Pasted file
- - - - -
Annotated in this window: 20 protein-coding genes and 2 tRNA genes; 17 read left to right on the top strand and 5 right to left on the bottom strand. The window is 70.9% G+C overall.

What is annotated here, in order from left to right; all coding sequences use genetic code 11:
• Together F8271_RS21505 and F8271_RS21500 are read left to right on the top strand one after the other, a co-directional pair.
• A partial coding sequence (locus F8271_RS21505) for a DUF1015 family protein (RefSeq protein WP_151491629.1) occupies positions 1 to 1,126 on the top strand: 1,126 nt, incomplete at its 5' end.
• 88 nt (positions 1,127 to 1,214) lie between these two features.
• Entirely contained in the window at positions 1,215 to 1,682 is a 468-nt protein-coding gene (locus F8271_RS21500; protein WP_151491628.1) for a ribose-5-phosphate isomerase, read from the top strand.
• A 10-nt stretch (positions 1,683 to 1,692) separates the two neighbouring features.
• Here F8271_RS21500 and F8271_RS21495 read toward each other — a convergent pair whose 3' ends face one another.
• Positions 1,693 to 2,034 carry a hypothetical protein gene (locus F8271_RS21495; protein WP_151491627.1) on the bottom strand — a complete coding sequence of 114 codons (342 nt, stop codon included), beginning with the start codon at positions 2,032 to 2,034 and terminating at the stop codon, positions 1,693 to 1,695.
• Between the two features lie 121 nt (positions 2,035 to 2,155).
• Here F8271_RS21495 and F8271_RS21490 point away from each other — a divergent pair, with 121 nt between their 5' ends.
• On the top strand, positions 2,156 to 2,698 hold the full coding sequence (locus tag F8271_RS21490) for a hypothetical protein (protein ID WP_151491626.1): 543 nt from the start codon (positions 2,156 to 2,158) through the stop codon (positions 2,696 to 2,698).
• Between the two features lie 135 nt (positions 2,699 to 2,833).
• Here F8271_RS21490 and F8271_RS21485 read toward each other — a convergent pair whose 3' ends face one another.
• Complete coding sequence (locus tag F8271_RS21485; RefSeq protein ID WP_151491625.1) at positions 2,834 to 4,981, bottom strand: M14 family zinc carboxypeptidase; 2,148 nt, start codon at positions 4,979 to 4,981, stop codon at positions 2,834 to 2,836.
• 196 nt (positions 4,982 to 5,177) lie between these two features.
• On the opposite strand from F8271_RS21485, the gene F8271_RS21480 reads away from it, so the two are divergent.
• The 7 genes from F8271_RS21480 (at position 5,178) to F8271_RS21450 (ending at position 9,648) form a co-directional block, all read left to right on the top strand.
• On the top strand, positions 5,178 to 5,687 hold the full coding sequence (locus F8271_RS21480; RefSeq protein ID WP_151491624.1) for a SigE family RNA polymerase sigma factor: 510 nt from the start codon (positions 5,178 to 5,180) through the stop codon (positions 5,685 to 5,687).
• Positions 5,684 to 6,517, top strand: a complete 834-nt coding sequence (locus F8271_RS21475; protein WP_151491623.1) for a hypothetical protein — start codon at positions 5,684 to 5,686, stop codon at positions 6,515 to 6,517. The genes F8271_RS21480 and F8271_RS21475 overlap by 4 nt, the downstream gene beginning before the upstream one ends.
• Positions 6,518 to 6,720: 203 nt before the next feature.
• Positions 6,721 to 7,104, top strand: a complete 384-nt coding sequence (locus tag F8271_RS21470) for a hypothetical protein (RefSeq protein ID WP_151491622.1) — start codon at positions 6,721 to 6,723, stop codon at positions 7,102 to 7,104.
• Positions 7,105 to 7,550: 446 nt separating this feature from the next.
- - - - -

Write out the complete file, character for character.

Annotated in this window: 20 protein-coding genes and 2 tRNA genes; 17 read left to right on the top strand and 5 right to left on the bottom strand. The window is 70.9% G+C overall.

What is annotated here, in order from left to right; all coding sequences use genetic code 11:
• Together F8271_RS21505 and F8271_RS21500 are read left to right on the top strand one after the other, a co-directional pair.
• A partial coding sequence (locus F8271_RS21505) for a DUF1015 family protein (RefSeq protein WP_151491629.1) occupies positions 1 to 1,126 on the top strand: 1,126 nt, incomplete at its 5' end.
• 88 nt (positions 1,127 to 1,214) lie between these two features.
• Entirely contained in the window at positions 1,215 to 1,682 is a 468-nt protein-coding gene (locus F8271_RS21500; protein WP_151491628.1) for a ribose-5-phosphate isomerase, read from the top strand.
• A 10-nt stretch (positions 1,683 to 1,692) separates the two neighbouring features.
• Here F8271_RS21500 and F8271_RS21495 read toward each other — a convergent pair whose 3' ends face one another.
• Positions 1,693 to 2,034 carry a hypothetical protein gene (locus F8271_RS21495; protein WP_151491627.1) on the bottom strand — a complete coding sequence of 114 codons (342 nt, stop codon included), beginning with the start codon at positions 2,032 to 2,034 and terminating at the stop codon, positions 1,693 to 1,695.
• Between the two features lie 121 nt (positions 2,035 to 2,155).
• Here F8271_RS21495 and F8271_RS21490 point away from each other — a divergent pair, with 121 nt between their 5' ends.
• On the top strand, positions 2,156 to 2,698 hold the full coding sequence (locus tag F8271_RS21490) for a hypothetical protein (protein ID WP_151491626.1): 543 nt from the start codon (positions 2,156 to 2,158) through the stop codon (positions 2,696 to 2,698).
• Between the two features lie 135 nt (positions 2,699 to 2,833).
• Here F8271_RS21490 and F8271_RS21485 read toward each other — a convergent pair whose 3' ends face one another.
• Complete coding sequence (locus tag F8271_RS21485; RefSeq protein ID WP_151491625.1) at positions 2,834 to 4,981, bottom strand: M14 family zinc carboxypeptidase; 2,148 nt, start codon at positions 4,979 to 4,981, stop codon at positions 2,834 to 2,836.
• 196 nt (positions 4,982 to 5,177) lie between these two features.
• On the opposite strand from F8271_RS21485, the gene F8271_RS21480 reads away from it, so the two are divergent.
• The 7 genes from F8271_RS21480 (at position 5,178) to F8271_RS21450 (ending at position 9,648) form a co-directional block, all read left to right on the top strand.
• On the top strand, positions 5,178 to 5,687 hold the full coding sequence (locus F8271_RS21480; RefSeq protein ID WP_151491624.1) for a SigE family RNA polymerase sigma factor: 510 nt from the start codon (positions 5,178 to 5,180) through the stop codon (positions 5,685 to 5,687).
• Positions 5,684 to 6,517, top strand: a complete 834-nt coding sequence (locus F8271_RS21475; protein WP_151491623.1) for a hypothetical protein — start codon at positions 5,684 to 5,686, stop codon at positions 6,515 to 6,517. The genes F8271_RS21480 and F8271_RS21475 overlap by 4 nt, the downstream gene beginning before the upstream one ends.
• Positions 6,518 to 6,720: 203 nt before the next feature.
• Positions 6,721 to 7,104, top strand: a complete 384-nt coding sequence (locus tag F8271_RS21470) for a hypothetical protein (RefSeq protein ID WP_151491622.1) — start codon at positions 6,721 to 6,723, stop codon at positions 7,102 to 7,104.
• Positions 7,105 to 7,550: 446 nt separating this feature from the next.